We couldn’t quit his quirky “Tidbits” column in the Strib, even though we never ate a single thing he wrote about there. Sicherman was kind of a neighbor to us; he lived a few blocks away and we sometimes saw him at the local grocery store, where he was probably doing Mr. Tidbit research. Here’s his famous Extreme Brownies recipe. Stir up a batch and raise a brownie to Al.
Every day through Labor Day (Monday, Sept. 4): Minnesota State Fair. We haven’t made it there yet, but it seems everyone else has, and we’re insanely jealous at their reports on the food (bacon!), the seed art (politics!), the concerts (P-Funk!), the exhibits (yarn bombs! Chickens!) and the general madness and magnificence of the largest state fair in the U.S., by average daily attendance.
Tonight (Tuesday, Aug. 29) at Jazz Central: Aaron Hedenstrom Orchestra. Big bands are expensive. They’re unwieldy. They take up a lot of room. All that being said, it’s exciting to hear so many instruments at once, and that big sound. Hedenstrom, a Twin Cities-based, North Texas-educated saxophonist, arranger, composer and bandleader, will bring his large group to the small basement jazz club in Northeast for an evening of his original compositions and arrangements. 8:30 p.m. $10 at the door; $5 with valid student ID.
Wednesday at the Dakota: Dr. Lonnie Smith. There are no guarantees in life, except maybe when Dr. Lonnie Smith sits down in front of a Hammond B-3. Because you will have a good time. The soul-jazz organist has been tearing things up for more than a half-century. He’s recorded over 100 albums and he’s still full of surprises, including his Slaperoo, a percussive walking stick. Plus you have to love the whole package: the turban, the beard, the mad doctor persona. The 2017 NEA Jazz Master has called the B-3 “all the forces of nature at your fingertips,” and within five minutes, you’ll believe. 7 p.m. FMI and tickets ($35-45).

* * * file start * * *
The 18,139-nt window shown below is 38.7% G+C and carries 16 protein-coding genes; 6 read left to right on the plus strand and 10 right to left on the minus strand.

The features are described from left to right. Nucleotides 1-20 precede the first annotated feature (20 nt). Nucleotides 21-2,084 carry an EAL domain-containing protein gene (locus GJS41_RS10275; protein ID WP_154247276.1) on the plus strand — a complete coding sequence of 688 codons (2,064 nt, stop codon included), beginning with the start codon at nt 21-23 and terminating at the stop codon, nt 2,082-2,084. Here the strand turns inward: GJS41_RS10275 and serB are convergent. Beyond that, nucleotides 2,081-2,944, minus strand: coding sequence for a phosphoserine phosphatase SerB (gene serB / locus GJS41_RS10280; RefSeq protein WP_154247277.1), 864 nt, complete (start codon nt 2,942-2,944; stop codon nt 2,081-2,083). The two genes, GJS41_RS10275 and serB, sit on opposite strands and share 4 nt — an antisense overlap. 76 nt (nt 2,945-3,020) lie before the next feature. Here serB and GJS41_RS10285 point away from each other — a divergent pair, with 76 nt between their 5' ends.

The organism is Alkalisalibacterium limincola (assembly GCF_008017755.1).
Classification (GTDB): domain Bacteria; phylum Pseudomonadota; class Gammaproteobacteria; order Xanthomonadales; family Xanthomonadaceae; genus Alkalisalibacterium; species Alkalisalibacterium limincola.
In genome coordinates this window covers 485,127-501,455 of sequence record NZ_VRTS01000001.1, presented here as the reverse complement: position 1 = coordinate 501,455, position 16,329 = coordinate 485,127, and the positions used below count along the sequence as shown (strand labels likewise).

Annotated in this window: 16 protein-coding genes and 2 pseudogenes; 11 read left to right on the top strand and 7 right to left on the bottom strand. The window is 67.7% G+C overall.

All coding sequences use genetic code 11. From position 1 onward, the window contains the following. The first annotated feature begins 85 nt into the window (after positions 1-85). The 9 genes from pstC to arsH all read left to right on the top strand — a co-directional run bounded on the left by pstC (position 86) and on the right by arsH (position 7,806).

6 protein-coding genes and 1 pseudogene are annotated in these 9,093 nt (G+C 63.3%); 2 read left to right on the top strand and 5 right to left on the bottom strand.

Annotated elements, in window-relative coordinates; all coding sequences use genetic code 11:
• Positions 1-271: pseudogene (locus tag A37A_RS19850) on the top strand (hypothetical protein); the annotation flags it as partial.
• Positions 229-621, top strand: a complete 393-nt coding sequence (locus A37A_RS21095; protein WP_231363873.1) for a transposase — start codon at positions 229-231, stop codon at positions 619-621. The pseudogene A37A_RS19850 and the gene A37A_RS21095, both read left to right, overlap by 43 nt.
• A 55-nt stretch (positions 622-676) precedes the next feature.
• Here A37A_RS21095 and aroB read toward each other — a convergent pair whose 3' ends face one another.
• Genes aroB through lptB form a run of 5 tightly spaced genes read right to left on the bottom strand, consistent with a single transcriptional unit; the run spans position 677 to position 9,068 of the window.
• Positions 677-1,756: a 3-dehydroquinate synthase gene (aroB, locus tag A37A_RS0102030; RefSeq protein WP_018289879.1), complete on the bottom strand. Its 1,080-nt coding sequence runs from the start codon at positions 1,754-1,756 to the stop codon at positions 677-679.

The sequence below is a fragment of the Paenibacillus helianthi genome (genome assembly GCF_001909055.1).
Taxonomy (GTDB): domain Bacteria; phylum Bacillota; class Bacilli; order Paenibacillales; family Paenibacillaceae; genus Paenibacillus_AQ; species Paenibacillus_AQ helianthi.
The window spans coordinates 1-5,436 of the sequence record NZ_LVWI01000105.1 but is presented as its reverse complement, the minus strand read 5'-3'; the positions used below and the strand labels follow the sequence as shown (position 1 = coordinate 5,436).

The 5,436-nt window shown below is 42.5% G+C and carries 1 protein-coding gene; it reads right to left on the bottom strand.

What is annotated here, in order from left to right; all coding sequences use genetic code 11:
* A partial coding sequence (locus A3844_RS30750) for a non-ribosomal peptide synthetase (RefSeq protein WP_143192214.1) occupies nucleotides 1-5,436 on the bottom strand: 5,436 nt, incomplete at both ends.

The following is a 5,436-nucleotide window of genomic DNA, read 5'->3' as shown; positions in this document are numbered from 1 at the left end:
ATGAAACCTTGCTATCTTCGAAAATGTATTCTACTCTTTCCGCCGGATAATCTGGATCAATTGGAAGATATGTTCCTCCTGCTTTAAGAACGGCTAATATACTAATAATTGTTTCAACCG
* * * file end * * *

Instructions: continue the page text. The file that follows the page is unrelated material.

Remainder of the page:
Thursday at the Walker: Paul Chaat Smith on “The Americans.” Smith is a Comanche author, curator and cultural critic. His second book, “Everything You Know About Indians Is Wrong,” published in 2009 by the University of Minnesota Press, is a wry, sharp-edged collection of essays that jettison stereotypes in favor of the complexity of the modern Indian experience. An associate curator of the Smithsonian’s National Museum of the American Indian since 2001, he’s here as part of the Walker’s exhibit “Jimmie Durham: At the Center of the World.” 6:30 p.m. in the Bentson Mediatheque. Free.
Thursday through Saturday at the Grain Belt Warehouse: “Fool for Love.” Has Sam Shepard’s grim and gritty play ever been directed by a woman? Has it ever been produced by a theater founded by a woman who serves as artistic director and also stars as May, the only female role? Directed by Mel Day, Dark & Stormy’s production, which opened last Thursday, is unique in many ways. The small, scrappy company run by Sara Marsh has stripped the play down to its basics: a bed, a rug, a few sticks of furniture, a window suggesting a parking lot with a menacing Mercedes idling outside. Marsh and James Rodríguez are steamy and doomed as lovers (and half-siblings) Eddie and May; Patrick Coyle is explosive as the Old Man; and newcomer Antonio Duke, as Martin, is a decent guy caught up in everyone else’s mess. Staged in a warehouse studio, in your face and almost in your lap, this is as up-close-and-personal as theater gets. Afterward, if this is an option for you, have a stiff drink. Through Saturday, Sept. 16, in Studio 202. FMI and tickets ($34/39 $15 under 30).